film poster by Richard Amsel
|Directed by||Franklin J. Schaffner|
|Produced by||Ted Richmond|
|Written by||Henri Charrière
|Music by||Jerry Goldsmith|
|Editing by||Robert Swink|
|Distributed by||Allied Artists Pictures Corporation (USA)
Columbia Pictures (Non-USA)
|Release date(s)||December 16, 1973|
|Running time||150 minutes|
Papillon is a 1973 film based on a novel by French ex-convict Henri Charrière. The film was directed by Franklin J. Schaffner and starred Steve McQueen as Henri Charrière ("Papillon") and Dustin Hoffman as Louis Dega. Due to the exotic locations, the film was considered as very expensive at the time of shooting ($12M), but earned more than double that in its first year of release .
A man makes friends with a fellow in-mate while they are serving sentence on a notorious island prison and he plots his hellish escape.
The petty criminal known as Papillon is unjustly convicted of murder (specifically, murdering a pimp) in the 1930s and sentenced to life imprisonment in a French penitentiary on Devil's Island in French Guiana. He attempts several escapes, which result in many punishments, but after more than a decade (at least seven years of which were spent in solitary confinement as punishment for his escape attempts), he eventually succeeds in escaping to freedom.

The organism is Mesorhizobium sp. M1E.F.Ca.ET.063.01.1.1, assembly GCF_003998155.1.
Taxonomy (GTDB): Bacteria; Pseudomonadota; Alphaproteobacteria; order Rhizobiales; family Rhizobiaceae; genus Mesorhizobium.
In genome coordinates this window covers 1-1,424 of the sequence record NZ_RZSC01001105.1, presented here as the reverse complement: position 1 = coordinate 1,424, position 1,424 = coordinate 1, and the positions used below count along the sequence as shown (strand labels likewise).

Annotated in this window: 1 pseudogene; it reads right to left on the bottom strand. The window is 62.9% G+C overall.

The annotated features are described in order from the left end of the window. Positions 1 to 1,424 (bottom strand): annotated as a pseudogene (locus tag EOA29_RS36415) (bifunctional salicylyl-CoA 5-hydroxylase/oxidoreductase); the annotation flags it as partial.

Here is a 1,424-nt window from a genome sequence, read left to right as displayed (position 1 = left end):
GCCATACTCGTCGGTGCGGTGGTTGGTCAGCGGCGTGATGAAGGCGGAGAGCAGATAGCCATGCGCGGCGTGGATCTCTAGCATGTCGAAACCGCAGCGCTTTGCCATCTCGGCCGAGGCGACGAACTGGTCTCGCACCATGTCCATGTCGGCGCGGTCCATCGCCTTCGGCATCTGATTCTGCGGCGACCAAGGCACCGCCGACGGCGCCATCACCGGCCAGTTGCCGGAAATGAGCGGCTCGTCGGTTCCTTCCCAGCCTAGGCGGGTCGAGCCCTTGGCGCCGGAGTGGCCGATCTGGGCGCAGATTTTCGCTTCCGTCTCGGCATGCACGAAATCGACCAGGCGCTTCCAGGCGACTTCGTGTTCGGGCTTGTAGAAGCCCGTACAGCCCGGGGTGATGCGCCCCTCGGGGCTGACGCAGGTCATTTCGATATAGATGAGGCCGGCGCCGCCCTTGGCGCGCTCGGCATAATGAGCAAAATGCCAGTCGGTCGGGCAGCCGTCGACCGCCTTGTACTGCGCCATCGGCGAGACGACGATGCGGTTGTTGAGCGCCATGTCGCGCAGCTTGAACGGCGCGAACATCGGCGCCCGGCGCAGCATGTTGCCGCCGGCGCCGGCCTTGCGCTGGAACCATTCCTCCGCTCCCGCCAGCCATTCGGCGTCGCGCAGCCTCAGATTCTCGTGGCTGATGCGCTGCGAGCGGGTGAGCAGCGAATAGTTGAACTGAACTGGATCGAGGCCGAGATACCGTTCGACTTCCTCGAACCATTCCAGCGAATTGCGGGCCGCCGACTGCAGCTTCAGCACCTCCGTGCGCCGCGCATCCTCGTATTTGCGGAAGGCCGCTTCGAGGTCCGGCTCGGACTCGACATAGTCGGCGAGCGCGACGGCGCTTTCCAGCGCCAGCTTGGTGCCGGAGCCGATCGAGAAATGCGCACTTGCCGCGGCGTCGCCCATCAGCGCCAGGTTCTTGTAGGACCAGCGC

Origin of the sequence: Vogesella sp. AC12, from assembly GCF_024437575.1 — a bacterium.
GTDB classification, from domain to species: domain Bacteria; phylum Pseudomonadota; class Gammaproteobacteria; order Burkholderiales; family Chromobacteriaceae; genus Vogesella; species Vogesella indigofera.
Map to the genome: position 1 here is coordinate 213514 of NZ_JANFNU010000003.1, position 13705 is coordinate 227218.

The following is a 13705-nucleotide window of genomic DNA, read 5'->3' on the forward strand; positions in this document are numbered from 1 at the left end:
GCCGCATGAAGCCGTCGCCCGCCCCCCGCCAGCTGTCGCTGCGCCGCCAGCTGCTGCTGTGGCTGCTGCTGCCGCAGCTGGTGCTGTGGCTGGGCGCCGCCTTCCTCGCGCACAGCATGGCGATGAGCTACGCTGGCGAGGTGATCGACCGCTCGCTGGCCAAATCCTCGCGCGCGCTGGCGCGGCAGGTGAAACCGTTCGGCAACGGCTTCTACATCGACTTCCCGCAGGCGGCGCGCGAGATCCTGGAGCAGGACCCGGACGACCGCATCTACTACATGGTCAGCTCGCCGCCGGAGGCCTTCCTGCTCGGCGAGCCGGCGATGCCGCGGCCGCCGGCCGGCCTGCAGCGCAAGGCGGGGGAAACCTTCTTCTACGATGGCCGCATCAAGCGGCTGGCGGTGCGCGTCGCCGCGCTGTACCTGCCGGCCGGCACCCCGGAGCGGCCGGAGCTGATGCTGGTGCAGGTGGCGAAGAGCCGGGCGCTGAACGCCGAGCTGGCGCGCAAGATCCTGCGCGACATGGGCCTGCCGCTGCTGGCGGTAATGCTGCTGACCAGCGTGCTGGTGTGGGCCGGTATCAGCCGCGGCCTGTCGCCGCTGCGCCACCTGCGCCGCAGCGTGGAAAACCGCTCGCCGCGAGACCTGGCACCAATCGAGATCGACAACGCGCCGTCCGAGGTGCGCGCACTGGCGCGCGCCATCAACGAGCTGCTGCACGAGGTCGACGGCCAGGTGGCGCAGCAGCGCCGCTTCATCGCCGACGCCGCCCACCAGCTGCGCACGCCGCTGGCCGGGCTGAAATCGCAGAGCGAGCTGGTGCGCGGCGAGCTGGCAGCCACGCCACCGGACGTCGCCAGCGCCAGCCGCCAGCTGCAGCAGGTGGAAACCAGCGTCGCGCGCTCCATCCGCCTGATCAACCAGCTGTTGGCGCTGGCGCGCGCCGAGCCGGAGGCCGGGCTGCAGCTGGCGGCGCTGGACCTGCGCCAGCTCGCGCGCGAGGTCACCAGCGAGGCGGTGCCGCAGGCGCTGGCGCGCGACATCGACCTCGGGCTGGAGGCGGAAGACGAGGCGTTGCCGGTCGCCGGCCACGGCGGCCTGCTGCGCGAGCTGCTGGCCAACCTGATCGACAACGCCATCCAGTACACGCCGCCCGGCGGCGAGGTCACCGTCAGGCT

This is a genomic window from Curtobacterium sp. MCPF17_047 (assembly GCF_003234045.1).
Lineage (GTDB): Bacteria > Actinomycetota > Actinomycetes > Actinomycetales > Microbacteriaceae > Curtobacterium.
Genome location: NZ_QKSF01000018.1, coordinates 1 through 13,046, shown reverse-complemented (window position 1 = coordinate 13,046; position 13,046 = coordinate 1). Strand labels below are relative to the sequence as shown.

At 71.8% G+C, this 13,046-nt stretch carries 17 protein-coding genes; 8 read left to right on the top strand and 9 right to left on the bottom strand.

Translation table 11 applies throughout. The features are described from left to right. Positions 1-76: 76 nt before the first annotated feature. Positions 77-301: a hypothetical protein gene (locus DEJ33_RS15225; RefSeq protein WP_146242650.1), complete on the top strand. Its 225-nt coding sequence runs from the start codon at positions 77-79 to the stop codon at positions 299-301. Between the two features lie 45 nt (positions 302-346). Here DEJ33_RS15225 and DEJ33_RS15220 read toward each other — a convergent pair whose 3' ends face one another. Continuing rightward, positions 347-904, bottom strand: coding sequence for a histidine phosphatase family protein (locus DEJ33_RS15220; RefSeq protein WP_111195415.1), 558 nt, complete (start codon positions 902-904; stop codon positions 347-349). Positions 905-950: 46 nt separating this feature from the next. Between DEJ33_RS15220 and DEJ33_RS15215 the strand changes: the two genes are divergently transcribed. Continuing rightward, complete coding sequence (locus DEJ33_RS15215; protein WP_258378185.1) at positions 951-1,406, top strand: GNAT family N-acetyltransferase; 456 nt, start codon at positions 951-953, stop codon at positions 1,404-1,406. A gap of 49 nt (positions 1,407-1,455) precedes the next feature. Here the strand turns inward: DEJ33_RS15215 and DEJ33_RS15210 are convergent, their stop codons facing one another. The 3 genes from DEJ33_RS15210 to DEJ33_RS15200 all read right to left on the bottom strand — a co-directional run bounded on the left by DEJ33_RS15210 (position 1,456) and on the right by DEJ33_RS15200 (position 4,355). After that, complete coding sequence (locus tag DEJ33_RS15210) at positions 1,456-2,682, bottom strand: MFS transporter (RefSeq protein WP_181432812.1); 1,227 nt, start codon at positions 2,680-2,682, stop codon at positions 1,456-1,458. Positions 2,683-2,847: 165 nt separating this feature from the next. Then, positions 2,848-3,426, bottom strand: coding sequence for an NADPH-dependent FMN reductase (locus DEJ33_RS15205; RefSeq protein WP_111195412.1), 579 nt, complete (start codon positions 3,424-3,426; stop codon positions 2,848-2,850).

Papillon was filmed at various locations in Spain and Jamaica, with the cave scenes filmed beneath what is now the Xtabi hotel on the cliffs of Negril. While the penal colony scenes for Papillon were filmed in Falmouth, and the swamp scenes were shot near Ferris Cross, Steve McQueen’s famous cliff jumping scene, near the end of the movie, took place on the Xtabi cliffs . McQueen insisted on performing the cliff jumping stunt himself, and later referred to it as “one of the most exhilarating experiences of my life” .
The script made several deviations from the book; some of them are listed.
|Steve McQueen||Henri 'Papillon' Charriere|
|Dustin Hoffman||Louis Dega|
|Victor Jory||Indian chief|
|Anthony Zerbe||Toussaint Leper Colony chief|
|George Coulouris||Dr. Chatal|
|William Smithers||Warden Barrot|
In 1974, the film was nominated for Oscar and Golden Globe awards in the Best Music, Original Dramatic Score (Jerry Goldsmith) and Best Motion Picture Actor, Drama (Steve McQueen) categories, respectively.
Although the film has remained mostly underground, it has received strong positives reviews by some critics, holding a 92% on Rotten Tomatoes with 13 reviews.